Thursday, 24 November 2011

Spasticity vs rigidity vs hypertonicity

Hypertonicity: increased resistance to passive lengthening of a muscle. The underlying reason for the hypertonicity is not part of the definition. Hypertonicity could be due to a neural drive problem such as spasticity or rigidity or it could be due to increased resistance due to non contractile element changes in the musculotendinous unit such as contracture.

Spasticity is velocity dependent increased resistance to passive lengthening of the muscle: The faster you stretch the muscle the greater the resistance. Spasticity is clearly neural in nature and is  associated with the upper motor syndrome (UMN). Involvement of the corticospinal tract is often associated with the upper motor unit syndrome and spasticity. There are a number of clinical features that are also associated with spasticity that are part of the upper motor syndrome and some authors consider these features part of spasticity: associated reactions, hypereflexia, flexor synergy in the upper limb and extensor synergy in the lower limb. However including these phenomena as part of spasticity muddies the water so it is better to limit spasticity to velocity dependent resistance.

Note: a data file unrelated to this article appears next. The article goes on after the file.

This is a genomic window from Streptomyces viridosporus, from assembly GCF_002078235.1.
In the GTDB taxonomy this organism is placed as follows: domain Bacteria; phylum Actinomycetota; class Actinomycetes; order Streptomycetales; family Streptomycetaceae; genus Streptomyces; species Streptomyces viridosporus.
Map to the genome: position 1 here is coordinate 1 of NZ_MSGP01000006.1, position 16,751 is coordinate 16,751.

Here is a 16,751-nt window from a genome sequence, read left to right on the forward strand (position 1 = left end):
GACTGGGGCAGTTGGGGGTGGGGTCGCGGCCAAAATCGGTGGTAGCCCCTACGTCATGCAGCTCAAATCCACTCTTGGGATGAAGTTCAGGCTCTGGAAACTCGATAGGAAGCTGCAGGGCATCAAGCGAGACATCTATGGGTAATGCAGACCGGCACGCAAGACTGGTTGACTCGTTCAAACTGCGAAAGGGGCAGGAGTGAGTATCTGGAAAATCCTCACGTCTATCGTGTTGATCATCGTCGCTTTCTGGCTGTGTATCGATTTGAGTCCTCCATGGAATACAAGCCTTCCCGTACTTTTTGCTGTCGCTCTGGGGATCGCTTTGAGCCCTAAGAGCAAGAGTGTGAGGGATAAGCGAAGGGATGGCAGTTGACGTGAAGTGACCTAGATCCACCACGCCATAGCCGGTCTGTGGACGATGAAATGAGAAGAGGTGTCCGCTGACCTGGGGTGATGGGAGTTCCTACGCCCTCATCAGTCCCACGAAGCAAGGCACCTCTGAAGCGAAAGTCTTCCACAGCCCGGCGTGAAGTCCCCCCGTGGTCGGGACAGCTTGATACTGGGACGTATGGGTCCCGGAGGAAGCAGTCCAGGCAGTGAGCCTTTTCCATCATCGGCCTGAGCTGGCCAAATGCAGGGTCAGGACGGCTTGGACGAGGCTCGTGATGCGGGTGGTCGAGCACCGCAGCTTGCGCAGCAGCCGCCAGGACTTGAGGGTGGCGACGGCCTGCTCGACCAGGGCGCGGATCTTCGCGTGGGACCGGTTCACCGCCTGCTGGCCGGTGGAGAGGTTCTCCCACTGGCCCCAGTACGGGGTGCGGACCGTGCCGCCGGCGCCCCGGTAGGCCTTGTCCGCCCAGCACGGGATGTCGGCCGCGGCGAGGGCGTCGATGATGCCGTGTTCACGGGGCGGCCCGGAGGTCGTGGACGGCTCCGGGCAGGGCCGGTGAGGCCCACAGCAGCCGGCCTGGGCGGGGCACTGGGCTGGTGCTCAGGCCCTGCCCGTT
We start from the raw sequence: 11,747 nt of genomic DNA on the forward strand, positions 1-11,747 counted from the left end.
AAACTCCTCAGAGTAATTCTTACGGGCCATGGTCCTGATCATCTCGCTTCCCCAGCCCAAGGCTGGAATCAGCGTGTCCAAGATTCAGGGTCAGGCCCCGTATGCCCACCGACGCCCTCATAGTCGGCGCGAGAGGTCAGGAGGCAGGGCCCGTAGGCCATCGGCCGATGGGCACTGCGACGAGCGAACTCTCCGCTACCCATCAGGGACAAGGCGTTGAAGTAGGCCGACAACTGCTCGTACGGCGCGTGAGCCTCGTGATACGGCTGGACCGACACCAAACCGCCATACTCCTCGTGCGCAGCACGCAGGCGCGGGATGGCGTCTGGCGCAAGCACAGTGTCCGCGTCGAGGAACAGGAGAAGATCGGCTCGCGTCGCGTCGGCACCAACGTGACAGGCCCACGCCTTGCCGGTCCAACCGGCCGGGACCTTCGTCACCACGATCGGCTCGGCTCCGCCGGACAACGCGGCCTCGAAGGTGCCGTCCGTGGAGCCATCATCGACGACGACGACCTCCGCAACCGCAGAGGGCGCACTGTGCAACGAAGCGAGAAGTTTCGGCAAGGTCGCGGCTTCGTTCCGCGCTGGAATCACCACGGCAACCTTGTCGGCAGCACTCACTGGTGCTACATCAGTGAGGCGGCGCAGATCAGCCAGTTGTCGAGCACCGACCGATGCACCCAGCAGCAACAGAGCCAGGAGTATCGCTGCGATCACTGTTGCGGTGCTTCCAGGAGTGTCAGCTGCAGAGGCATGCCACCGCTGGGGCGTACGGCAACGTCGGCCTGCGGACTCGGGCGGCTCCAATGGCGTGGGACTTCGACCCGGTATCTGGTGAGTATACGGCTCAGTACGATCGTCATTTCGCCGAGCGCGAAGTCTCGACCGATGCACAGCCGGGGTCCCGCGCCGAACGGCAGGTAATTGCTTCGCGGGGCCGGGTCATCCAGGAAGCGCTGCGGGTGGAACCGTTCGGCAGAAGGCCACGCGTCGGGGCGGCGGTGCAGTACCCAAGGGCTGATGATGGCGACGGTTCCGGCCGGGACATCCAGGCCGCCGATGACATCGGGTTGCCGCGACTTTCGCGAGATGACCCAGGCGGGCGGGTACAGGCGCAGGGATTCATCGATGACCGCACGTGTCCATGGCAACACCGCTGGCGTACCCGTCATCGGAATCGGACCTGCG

is increased neural activity throughout the range of muscle excursion and is not velocity dependent: present in both agonist and antagonist. This neural impairment is often associated with basal ganglia disease such as Parkinson’s disease. Lead pipe rigidity describes a constant resistance where when moving a joint resistance is felt and maintains the joint in the altered position. In cogwheel rigidity one feels the resistance rhythmically vary when applying a passive movement. It is thought to be the product of an underlying resting tremor which is masked by the rigidity but can be felt on passive movement.

In TBI you can get all sorts of combinations of neural impairments including spasticity and rigidity. Spasticity in TBI can also be very severe and may well be a somewhat different phenomena to what one sees in conditions like stroke or MS.

NB: Many thanks to gcoe from the physio forum for these definitions!

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